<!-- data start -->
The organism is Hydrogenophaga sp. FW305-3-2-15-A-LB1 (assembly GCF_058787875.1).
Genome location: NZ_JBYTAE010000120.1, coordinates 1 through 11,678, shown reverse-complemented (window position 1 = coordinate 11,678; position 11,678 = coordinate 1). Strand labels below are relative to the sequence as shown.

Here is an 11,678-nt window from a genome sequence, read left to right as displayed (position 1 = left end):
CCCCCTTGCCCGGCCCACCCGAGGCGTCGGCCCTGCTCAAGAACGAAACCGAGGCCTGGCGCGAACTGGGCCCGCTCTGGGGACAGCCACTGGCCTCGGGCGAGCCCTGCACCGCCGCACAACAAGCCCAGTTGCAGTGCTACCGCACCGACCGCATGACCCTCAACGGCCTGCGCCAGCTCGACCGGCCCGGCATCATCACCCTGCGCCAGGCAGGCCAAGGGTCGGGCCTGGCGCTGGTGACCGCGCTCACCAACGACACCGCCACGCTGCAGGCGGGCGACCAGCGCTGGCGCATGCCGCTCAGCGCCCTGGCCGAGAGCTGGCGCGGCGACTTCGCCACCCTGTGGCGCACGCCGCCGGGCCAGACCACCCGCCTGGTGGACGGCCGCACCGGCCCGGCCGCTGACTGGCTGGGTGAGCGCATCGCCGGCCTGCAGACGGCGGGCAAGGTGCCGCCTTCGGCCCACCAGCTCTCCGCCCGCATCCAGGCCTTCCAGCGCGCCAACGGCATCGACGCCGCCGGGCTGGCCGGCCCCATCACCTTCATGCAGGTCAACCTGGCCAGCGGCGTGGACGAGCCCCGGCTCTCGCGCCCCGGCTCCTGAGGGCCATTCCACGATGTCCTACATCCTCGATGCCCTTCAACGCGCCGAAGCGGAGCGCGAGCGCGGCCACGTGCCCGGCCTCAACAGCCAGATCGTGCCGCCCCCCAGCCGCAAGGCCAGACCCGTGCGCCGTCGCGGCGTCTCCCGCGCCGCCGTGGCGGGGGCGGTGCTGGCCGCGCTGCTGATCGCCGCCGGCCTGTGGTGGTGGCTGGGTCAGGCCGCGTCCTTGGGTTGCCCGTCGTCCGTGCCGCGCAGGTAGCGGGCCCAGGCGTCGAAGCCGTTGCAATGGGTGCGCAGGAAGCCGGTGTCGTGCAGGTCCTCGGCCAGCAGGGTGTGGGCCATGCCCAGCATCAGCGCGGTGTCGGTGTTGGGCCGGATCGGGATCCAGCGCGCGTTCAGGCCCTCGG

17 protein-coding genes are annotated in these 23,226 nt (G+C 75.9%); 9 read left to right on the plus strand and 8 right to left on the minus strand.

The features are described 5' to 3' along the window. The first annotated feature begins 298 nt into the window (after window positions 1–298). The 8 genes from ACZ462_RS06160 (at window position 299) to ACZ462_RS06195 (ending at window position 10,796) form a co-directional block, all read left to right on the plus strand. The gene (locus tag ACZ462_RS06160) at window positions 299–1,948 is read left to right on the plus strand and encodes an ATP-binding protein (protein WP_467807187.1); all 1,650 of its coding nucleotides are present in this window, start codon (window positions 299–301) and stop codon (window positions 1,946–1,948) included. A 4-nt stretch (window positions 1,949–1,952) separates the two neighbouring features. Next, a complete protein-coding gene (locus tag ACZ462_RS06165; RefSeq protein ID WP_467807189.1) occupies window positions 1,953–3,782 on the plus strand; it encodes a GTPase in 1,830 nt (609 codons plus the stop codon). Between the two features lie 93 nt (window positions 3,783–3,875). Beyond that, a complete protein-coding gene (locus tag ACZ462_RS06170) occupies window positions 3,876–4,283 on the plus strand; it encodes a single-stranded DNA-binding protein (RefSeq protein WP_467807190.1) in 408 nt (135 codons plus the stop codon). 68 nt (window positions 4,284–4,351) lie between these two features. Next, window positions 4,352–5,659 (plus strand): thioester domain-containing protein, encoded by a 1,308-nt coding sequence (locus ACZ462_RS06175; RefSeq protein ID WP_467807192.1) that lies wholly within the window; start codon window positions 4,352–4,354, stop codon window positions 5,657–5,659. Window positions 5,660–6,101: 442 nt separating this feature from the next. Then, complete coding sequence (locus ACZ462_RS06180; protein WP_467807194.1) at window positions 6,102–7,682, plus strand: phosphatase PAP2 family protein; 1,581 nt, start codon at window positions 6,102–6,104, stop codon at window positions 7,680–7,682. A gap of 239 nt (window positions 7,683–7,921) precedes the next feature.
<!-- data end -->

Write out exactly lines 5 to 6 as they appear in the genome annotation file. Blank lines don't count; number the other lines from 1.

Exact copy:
17 protein-coding genes are annotated in these 23,226 nt (G+C 75.9%); 9 read left to right on the plus strand and 8 right to left on the minus strand.

The features are described 5' to 3' along the window. The first annotated feature begins 298 nt into the window (after window positions 1–298). The 8 genes from ACZ462_RS06160 (at window position 299) to ACZ462_RS06195 (ending at window position 10,796) form a co-directional block, all read left to right on the plus strand. The gene (locus tag ACZ462_RS06160) at window positions 299–1,948 is read left to right on the plus strand and encodes an ATP-binding protein (protein WP_467807187.1); all 1,650 of its coding nucleotides are present in this window, start codon (window positions 299–301) and stop codon (window positions 1,946–1,948) included. A 4-nt stretch (window positions 1,949–1,952) separates the two neighbouring features. Next, a complete protein-coding gene (locus tag ACZ462_RS06165; RefSeq protein ID WP_467807189.1) occupies window positions 1,953–3,782 on the plus strand; it encodes a GTPase in 1,830 nt (609 codons plus the stop codon). Between the two features lie 93 nt (window positions 3,783–3,875). Beyond that, a complete protein-coding gene (locus tag ACZ462_RS06170) occupies window positions 3,876–4,283 on the plus strand; it encodes a single-stranded DNA-binding protein (RefSeq protein WP_467807190.1) in 408 nt (135 codons plus the stop codon). 68 nt (window positions 4,284–4,351) lie between these two features. Next, window positions 4,352–5,659 (plus strand): thioester domain-containing protein, encoded by a 1,308-nt coding sequence (locus ACZ462_RS06175; RefSeq protein ID WP_467807192.1) that lies wholly within the window; start codon window positions 4,352–4,354, stop codon window positions 5,657–5,659. Window positions 5,660–6,101: 442 nt separating this feature from the next. Then, complete coding sequence (locus ACZ462_RS06180; protein WP_467807194.1) at window positions 6,102–7,682, plus strand: phosphatase PAP2 family protein; 1,581 nt, start codon at window positions 6,102–6,104, stop codon at window positions 7,680–7,682. A gap of 239 nt (window positions 7,683–7,921) precedes the next feature.